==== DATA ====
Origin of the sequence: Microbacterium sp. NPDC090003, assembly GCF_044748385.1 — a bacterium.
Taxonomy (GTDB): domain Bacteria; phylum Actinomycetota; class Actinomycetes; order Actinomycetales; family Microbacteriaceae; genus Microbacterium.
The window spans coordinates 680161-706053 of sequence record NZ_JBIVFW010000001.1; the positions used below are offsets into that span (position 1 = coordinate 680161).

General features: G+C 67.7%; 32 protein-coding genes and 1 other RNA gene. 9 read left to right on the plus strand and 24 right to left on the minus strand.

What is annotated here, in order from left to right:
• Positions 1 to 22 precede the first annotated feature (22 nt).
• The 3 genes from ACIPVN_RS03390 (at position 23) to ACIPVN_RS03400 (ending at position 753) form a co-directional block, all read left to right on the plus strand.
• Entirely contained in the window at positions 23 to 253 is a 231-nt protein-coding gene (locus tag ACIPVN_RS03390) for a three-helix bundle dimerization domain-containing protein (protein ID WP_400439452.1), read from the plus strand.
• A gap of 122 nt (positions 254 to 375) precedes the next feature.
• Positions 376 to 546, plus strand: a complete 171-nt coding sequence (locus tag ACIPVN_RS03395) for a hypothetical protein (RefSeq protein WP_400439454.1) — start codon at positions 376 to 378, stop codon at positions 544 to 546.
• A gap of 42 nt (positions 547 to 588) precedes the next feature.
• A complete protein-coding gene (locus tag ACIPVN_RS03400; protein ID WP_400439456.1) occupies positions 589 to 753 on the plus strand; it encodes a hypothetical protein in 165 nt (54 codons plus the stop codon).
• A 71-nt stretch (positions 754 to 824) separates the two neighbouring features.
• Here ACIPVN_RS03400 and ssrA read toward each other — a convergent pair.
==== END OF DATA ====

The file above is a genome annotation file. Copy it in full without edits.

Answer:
Origin of the sequence: Microbacterium sp. NPDC090003, assembly GCF_044748385.1 — a bacterium.
Taxonomy (GTDB): domain Bacteria; phylum Actinomycetota; class Actinomycetes; order Actinomycetales; family Microbacteriaceae; genus Microbacterium.
The window spans coordinates 680161-706053 of sequence record NZ_JBIVFW010000001.1; the positions used below are offsets into that span (position 1 = coordinate 680161).

General features: G+C 67.7%; 32 protein-coding genes and 1 other RNA gene. 9 read left to right on the plus strand and 24 right to left on the minus strand.

What is annotated here, in order from left to right:
• Positions 1 to 22 precede the first annotated feature (22 nt).
• The 3 genes from ACIPVN_RS03390 (at position 23) to ACIPVN_RS03400 (ending at position 753) form a co-directional block, all read left to right on the plus strand.
• Entirely contained in the window at positions 23 to 253 is a 231-nt protein-coding gene (locus tag ACIPVN_RS03390) for a three-helix bundle dimerization domain-containing protein (protein ID WP_400439452.1), read from the plus strand.
• A gap of 122 nt (positions 254 to 375) precedes the next feature.
• Positions 376 to 546, plus strand: a complete 171-nt coding sequence (locus tag ACIPVN_RS03395) for a hypothetical protein (RefSeq protein WP_400439454.1) — start codon at positions 376 to 378, stop codon at positions 544 to 546.
• A gap of 42 nt (positions 547 to 588) precedes the next feature.
• A complete protein-coding gene (locus tag ACIPVN_RS03400; protein ID WP_400439456.1) occupies positions 589 to 753 on the plus strand; it encodes a hypothetical protein in 165 nt (54 codons plus the stop codon).
• A 71-nt stretch (positions 754 to 824) separates the two neighbouring features.
• Here ACIPVN_RS03400 and ssrA read toward each other — a convergent pair.